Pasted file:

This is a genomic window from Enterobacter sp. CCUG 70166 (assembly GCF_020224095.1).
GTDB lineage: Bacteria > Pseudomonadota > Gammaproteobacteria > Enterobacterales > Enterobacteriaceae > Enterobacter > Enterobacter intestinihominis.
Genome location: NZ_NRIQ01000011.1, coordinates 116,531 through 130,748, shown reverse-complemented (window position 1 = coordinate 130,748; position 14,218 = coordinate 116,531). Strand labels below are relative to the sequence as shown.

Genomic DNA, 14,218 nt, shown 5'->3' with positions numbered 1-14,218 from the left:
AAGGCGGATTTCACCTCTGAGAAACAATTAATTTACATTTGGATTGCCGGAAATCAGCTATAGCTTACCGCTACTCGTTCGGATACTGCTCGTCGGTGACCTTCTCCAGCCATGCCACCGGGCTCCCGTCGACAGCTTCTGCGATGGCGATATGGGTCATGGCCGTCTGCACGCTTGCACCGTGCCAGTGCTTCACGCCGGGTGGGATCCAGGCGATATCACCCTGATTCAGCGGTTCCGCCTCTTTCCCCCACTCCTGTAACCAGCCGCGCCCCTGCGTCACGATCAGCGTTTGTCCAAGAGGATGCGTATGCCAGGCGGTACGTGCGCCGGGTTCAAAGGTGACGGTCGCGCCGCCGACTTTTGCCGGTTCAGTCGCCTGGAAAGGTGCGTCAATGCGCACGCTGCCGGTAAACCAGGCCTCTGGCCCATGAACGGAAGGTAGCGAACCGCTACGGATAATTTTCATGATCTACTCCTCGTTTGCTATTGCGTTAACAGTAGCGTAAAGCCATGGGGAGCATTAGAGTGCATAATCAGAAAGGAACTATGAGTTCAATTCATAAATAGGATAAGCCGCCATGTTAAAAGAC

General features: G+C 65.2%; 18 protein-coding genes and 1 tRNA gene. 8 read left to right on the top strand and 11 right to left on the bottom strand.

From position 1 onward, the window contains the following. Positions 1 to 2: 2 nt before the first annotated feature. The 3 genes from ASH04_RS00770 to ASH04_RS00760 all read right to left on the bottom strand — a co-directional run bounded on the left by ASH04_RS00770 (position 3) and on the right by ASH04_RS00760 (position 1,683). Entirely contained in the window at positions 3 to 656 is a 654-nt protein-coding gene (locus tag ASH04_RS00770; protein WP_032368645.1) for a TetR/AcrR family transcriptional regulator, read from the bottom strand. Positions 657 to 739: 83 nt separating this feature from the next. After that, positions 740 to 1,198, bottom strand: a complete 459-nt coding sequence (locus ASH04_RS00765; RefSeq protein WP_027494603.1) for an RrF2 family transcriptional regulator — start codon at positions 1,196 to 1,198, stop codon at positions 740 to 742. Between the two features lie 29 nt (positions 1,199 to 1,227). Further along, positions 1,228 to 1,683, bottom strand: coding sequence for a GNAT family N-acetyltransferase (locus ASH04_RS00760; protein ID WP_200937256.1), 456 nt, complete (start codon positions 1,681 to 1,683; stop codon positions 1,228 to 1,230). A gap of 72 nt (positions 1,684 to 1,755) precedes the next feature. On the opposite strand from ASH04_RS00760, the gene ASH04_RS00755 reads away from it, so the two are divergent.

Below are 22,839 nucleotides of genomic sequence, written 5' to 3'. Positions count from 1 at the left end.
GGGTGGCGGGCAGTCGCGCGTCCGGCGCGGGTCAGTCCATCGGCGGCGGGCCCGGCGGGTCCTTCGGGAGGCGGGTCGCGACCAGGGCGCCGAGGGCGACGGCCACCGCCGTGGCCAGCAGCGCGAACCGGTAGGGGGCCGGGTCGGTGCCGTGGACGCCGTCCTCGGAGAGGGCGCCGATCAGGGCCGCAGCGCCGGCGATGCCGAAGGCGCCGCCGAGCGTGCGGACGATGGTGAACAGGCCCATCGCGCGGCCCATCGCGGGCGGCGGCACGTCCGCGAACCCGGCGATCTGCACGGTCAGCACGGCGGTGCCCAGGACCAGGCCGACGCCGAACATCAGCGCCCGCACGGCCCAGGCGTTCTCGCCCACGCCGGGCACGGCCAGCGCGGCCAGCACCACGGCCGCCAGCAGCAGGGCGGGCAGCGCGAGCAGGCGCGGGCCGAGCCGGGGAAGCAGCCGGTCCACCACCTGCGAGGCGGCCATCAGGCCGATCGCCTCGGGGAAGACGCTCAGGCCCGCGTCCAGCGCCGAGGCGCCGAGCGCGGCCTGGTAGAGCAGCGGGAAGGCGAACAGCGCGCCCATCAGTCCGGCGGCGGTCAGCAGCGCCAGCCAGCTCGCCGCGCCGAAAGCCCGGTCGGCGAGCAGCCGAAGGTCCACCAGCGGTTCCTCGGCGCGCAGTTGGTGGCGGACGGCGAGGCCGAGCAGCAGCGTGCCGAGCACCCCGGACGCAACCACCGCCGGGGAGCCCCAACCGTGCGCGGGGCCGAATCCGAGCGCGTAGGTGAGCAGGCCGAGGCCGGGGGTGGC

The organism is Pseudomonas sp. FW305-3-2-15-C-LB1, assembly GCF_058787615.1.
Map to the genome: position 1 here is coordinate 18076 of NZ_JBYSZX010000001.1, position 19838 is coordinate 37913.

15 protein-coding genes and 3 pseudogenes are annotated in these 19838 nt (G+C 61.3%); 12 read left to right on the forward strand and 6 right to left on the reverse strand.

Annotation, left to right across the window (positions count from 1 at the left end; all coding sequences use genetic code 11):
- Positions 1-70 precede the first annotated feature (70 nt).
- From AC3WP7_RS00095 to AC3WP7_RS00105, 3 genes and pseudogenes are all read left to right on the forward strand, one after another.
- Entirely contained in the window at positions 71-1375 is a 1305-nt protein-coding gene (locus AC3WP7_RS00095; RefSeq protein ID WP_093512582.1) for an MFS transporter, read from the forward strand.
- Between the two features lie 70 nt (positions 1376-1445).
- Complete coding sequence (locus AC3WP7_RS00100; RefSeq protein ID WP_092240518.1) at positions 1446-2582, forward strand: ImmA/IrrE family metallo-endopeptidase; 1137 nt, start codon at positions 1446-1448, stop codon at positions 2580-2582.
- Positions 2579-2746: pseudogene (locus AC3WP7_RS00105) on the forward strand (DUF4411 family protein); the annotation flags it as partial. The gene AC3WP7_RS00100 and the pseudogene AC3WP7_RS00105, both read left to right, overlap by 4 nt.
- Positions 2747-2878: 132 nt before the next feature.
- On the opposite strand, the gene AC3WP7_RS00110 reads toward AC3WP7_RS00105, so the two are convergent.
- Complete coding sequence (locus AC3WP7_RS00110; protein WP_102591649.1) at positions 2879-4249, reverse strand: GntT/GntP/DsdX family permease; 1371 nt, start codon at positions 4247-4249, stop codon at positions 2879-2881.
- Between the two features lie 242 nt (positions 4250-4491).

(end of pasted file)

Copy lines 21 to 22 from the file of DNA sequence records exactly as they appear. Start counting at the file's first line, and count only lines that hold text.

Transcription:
- On the opposite strand, the gene AC3WP7_RS00110 reads toward AC3WP7_RS00105, so the two are convergent.
- Complete coding sequence (locus AC3WP7_RS00110; protein WP_102591649.1) at positions 2879-4249, reverse strand: GntT/GntP/DsdX family permease; 1371 nt, start codon at positions 4247-4249, stop codon at positions 2879-2881.